Wednesday, July 14, 2010

Guskey Weighs in on Charters

Pretty much says what we've said....

This from the Herald-Leader:

Charter schools should not have unfair advantage
...Allowing charter schools would certainly enhance the state's application for Race to the Top funds. The federal government believes that giving parents the option of enrolling their children in a charter school may serve to increase educational quality and accountability.

But certain influential education organizations in Kentucky don't want charter schools because they fear charter schools will detract from the viability of our public school systems.

As an educational researcher, I have read much of the research on charter schools. From what I can determine, the findings are inconclusive at best. Some studies say charter schools work, while others suggest they offer little or no advantage.

Unfortunately, the quality of most of these studies is not very good. The majority have significant methodological flaws that challenge the validity of their results.

The most we can say at this point is that we really don't know whether charter schools are necessarily good or bad. No strong evidence shows students learn better in charter schools than they would if enrolled in regular public schools. But no confirming data shows that charter schools harm students or public school systems either.

The real issue comes down to the policies set for launching charter schools.

Guskey suggests two rules for charters in Kentucky:
  1. Charters must accept any child who wants to enroll.
  2. Charters have to keep that child and will be held accountable for his or her learning progress, no matter what.

Guskey says these rules would level the playing field and that any school can look good if allowed selective admissions or if allowed to "counsel out" students who don't fit.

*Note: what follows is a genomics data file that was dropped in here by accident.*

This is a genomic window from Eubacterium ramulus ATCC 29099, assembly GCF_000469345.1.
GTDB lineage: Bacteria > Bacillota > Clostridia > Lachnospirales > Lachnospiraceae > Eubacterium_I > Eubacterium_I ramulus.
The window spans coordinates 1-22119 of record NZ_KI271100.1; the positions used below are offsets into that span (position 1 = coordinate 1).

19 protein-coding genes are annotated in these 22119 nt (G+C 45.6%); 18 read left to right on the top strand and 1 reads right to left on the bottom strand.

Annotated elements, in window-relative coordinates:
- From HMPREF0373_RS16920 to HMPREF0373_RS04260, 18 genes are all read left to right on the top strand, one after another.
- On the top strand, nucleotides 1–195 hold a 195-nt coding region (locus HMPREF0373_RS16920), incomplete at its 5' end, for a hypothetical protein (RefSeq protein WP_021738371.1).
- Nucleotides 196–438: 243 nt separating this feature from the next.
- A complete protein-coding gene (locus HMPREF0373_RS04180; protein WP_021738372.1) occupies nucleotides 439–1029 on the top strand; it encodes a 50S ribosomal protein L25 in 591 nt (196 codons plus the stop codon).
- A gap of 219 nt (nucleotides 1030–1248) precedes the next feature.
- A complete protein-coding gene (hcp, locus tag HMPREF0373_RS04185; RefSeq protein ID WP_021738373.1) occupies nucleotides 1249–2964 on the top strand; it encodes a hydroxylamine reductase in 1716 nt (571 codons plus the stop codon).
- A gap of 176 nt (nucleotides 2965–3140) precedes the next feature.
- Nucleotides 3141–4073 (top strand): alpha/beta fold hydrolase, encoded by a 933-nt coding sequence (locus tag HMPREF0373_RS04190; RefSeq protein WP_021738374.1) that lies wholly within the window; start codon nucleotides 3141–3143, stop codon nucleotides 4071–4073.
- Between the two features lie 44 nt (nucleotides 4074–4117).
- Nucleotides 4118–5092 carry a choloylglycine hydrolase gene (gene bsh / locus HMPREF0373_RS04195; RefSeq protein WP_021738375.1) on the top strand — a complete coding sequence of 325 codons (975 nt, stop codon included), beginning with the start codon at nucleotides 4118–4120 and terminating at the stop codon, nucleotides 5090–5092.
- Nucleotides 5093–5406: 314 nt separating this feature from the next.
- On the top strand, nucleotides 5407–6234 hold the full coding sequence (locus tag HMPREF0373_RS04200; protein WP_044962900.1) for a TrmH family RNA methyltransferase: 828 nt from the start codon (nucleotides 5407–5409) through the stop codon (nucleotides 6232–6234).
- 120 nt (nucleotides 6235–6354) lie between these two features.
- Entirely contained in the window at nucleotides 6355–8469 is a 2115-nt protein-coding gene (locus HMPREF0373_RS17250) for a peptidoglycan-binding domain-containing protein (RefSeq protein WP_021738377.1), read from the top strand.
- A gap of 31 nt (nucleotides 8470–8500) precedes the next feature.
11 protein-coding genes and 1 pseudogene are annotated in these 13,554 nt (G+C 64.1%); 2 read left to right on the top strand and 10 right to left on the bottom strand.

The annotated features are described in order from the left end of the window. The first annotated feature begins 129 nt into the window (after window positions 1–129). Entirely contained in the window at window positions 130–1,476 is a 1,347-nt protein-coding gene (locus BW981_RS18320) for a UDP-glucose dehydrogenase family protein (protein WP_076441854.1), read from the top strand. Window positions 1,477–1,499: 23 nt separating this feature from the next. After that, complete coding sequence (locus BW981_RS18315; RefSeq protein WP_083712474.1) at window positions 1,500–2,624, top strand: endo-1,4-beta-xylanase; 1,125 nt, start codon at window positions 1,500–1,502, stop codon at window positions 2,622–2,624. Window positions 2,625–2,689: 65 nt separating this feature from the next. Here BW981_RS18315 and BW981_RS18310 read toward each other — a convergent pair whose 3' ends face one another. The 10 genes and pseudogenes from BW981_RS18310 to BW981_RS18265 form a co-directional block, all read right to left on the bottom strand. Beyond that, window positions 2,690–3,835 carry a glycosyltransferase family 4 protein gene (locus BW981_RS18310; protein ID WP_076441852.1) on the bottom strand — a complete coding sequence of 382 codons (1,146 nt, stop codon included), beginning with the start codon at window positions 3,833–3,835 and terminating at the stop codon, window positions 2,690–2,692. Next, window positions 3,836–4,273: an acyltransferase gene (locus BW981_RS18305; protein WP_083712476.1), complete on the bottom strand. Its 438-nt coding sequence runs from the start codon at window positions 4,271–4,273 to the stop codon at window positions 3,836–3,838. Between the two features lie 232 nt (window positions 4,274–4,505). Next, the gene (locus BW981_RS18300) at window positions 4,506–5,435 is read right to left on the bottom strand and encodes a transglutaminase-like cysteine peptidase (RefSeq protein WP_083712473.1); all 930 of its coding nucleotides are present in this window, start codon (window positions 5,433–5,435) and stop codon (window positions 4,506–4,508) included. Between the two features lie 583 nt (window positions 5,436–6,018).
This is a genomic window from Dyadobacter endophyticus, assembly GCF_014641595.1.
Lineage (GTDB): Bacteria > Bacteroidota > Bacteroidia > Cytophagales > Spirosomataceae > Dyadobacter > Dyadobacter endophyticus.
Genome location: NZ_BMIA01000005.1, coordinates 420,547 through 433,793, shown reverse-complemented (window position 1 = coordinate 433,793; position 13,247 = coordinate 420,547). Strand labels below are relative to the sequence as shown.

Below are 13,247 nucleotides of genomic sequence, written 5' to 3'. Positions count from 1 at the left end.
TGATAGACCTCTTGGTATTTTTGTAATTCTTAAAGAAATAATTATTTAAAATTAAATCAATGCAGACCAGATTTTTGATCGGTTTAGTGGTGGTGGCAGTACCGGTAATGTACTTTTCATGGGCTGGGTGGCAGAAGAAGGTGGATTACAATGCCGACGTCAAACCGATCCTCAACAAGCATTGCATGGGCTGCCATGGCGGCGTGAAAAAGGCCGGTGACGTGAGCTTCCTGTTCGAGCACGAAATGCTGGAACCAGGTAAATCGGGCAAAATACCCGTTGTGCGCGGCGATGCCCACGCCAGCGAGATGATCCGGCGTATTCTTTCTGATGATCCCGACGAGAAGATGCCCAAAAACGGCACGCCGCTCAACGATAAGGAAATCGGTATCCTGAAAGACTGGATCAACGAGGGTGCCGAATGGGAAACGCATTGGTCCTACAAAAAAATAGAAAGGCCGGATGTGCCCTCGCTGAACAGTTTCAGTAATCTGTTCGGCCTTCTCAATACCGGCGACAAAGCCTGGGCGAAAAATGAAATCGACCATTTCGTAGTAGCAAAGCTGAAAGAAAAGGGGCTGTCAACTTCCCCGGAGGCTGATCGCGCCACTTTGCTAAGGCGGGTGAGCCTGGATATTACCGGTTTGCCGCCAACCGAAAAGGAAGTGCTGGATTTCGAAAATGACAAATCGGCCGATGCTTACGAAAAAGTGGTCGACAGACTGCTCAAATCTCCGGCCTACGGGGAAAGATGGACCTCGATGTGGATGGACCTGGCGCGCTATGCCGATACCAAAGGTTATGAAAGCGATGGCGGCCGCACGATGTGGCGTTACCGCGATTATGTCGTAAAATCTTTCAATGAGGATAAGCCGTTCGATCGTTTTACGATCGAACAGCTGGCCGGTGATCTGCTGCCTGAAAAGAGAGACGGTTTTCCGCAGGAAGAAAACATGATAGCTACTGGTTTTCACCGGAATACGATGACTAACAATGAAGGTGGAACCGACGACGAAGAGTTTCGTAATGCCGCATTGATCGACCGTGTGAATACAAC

That is why saying charter schools work for students who stay for three years has little significance if all those students not doing well were "encouraged" to leave.


Richard Innes said...

I hear a lot from charter opponents about charter schools encouraging low-performing students to leave, but I have not seen any data on this. Do you know of any?

Richard Day said...

I've seen a couple over the years...that I don't recall right now. Most recently there was this one:

I'd have to dig to come up with the others.

It seems to me that the biggest indicator may well be human nature. In a high-stakes environment folks will (almost) always figure out ways to improve their data (under the belief that better data is synonomous with better student achievement).

Throughout the history of schooling there is one question that abides: Who is it that receives an adequate edudcation? There have always been winners and losers when it came to getting a good education. Kentucky's current effort to assure an adequate education for every child is less than 20 years old and is unprecedented historically. This is the highest standard to which a school system can aspire - one that provides excellence and equity. We have a long way to go.

Anonymous said...

JCPS traditional and magnet schools get rid of kids all the time that they don't want. Those kids have to go back to their "home school" if they don't make the grades, attendance, or behavior. Or the other trick is that "home schools" can accept certain kids on "hardship transfer" (aka athletes) but if they end up being thugs then they are shipped back to their "real home school". All high schools who accept students should have to make a commitement to graduate that student no matter what. It is too easy for principals to badger and torment kids they don't want, back them into corners that cause the kids to make bad behavior decisions and get shipped out or drop out.